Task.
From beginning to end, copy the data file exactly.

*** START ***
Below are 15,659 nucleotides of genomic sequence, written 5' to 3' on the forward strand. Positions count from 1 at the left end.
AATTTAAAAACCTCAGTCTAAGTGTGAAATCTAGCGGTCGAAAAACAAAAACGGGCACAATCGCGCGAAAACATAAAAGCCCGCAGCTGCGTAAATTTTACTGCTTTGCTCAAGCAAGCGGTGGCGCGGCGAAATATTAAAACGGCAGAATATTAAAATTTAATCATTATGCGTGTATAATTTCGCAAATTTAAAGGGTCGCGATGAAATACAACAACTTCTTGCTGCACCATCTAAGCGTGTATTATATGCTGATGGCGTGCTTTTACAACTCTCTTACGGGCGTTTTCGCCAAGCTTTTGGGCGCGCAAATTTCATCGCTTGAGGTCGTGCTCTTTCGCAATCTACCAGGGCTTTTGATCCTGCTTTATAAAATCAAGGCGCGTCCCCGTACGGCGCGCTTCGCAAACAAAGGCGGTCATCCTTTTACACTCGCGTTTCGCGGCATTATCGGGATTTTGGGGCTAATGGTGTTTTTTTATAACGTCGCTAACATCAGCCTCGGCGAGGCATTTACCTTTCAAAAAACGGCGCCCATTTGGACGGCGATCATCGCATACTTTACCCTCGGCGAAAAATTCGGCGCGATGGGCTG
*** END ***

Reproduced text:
Below are 15,659 nucleotides of genomic sequence, written 5' to 3' on the forward strand. Positions count from 1 at the left end.
AATTTAAAAACCTCAGTCTAAGTGTGAAATCTAGCGGTCGAAAAACAAAAACGGGCACAATCGCGCGAAAACATAAAAGCCCGCAGCTGCGTAAATTTTACTGCTTTGCTCAAGCAAGCGGTGGCGCGGCGAAATATTAAAACGGCAGAATATTAAAATTTAATCATTATGCGTGTATAATTTCGCAAATTTAAAGGGTCGCGATGAAATACAACAACTTCTTGCTGCACCATCTAAGCGTGTATTATATGCTGATGGCGTGCTTTTACAACTCTCTTACGGGCGTTTTCGCCAAGCTTTTGGGCGCGCAAATTTCATCGCTTGAGGTCGTGCTCTTTCGCAATCTACCAGGGCTTTTGATCCTGCTTTATAAAATCAAGGCGCGTCCCCGTACGGCGCGCTTCGCAAACAAAGGCGGTCATCCTTTTACACTCGCGTTTCGCGGCATTATCGGGATTTTGGGGCTAATGGTGTTTTTTTATAACGTCGCTAACATCAGCCTCGGCGAGGCATTTACCTTTCAAAAAACGGCGCCCATTTGGACGGCGATCATCGCATACTTTACCCTCGGCGAAAAATTCGGCGCGATGGGCTG